The “Experts” are at it Again …
October 31, 2007 3 Comments
Much thanks to brother AbdulHaq for bringing a couple of things to my attention. The first was a report titled The Hijacking of Britsh Islam. Penned by Denis MacEoin, a so-called “expert” in Islamic Studies, and published just a few days ago (October 29, 2007 according to the document’s properties) by Policy Exchange, a British think tank, the report is being dubbed (by Policy Exchange themselves, no less) as,
[a]n authoritative new report by Policy Exchange, the UK’s leading centre-right thinktank, entitled The Hijacking of British Islam: How extremist literature is subverting Britain’s mosques, reveals the worrying extent of extremist penetration of mosques and other key institutions of the British Muslim community. The report is the most comprehensive academic survey of its kind ever produced in the UK and is based on a year-long investigation by several teams of specialist researchers into the availability of extremist literature and covers more than a hundred mosques and Islamic centres throughout the UK. (Source).
Those who know me fairly well will know that I have a general loathing for things Orientalist and the basic driving force behind Orientalism (to present the East—or rather, their vision of the East (Islam included)—to the West because Easterners cannot do this for themselves). If this report succeeds at anything, it’s at reinforcing the loathing I have for this field of “study”, although admittedly, it is rather sad in comparison to other Orientalist type works I’ve come across. Aside from the ridiculous suggestions made within it for policy changes in the way British authorities deal with Muslims and Islam in general and British Muslim institutions and Saudi Arabia in particular, the report’s author, true to Orientalist aims, obviously tries to pass off his vision of Islam as the correct and authentic Islam (which, judging by his biography linked to above, is probably a cocktail of Sūfism, Shî’ism and Bahai’ism—the last not even being a sect within the fold of Islam, at all!); I’ve touched on the attitude displayed by the author before in another post.
As is usually the case with these types of presentations, the author takes several books (80, to be exact) and presents one or two isolated quotes from each without any sense of context whatsoever, and based on these very few quotes, brands the books they’re being quoted from as being “separatist and hate literature,” “extremist” and “radical”. The author also tries to bunch a number of very different groups and sects under the same umbrella, among them Jamaat-e-Islami, the Deobandîs and the “Wahhabites” (the last of which is also really a number of sects and groups which these so-called “experts” have mistakenly bunched together into one, among them the Salafîs, Ikhwânîs, Khawârij, and some others – to see a perfect example of this mistaken understanding see Anatomy of the Salafi Movement by Quintan Wiktorowicz). And despite the fact that British police filed a formal complaint with Ofcom against C4:Dispatches for “completely distorting” statements from at least three of the accused preachers (including Abu Usamah Atthahabi) in their programme titled Undercover Mosque back in August of this year, the author of the report (published just a few days ago!) fails to edit his mention of the incident, leaving his readers to assume that the investigation is still in progress and that the claims made in the programme are legit!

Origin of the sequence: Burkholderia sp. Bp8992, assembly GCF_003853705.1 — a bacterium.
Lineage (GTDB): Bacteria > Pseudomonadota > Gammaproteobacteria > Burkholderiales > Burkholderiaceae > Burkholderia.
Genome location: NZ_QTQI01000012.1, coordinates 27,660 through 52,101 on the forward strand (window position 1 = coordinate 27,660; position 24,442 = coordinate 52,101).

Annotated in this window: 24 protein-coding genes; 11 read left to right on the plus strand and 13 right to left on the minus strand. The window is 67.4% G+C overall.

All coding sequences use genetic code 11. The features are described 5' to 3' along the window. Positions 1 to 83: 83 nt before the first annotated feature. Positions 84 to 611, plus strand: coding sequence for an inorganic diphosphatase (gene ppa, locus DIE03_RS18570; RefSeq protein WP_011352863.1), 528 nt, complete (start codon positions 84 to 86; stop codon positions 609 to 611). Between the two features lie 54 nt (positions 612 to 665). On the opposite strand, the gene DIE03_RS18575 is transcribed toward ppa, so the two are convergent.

One amusing thing I found with the report, though, is that despite their attempts to implicate Green Lane mosque, Abu Usamah, and some of the other Salafî individuals accused in the programme as deviants and extremists, distancing themselves from them in wake of the C4:Dispatches programme, Salafi Publications ended up making the report’s list of Islamic institutions in which this alledged hate literature was found anyhow (see pgs. 29 & 110-117 of the report).
The second thing brought to my attention by brother AbdulHaq was an article in the UK’s Mirror titled The Truth About the Savage House of Saud by Kevin Toolis (it will only get brief mention here on my blog). The article, along with others like it (such as the article recently written by Robert Fisk for the Indepentdent), is one greatly misinformed diatribe—especially with regards to Salafism/Wahhâbism. SalafiManhaj.com has published a reply to Toolis’s article (as well as Fisk’s) titled, The UK’s Resentful Elements Unite Against Saudi Arabia. Although I feel it a bit rushed, the article does cover some very important points and misconceptions mentioned in the aforementioned articles and report; may Allah reward them for their efforts.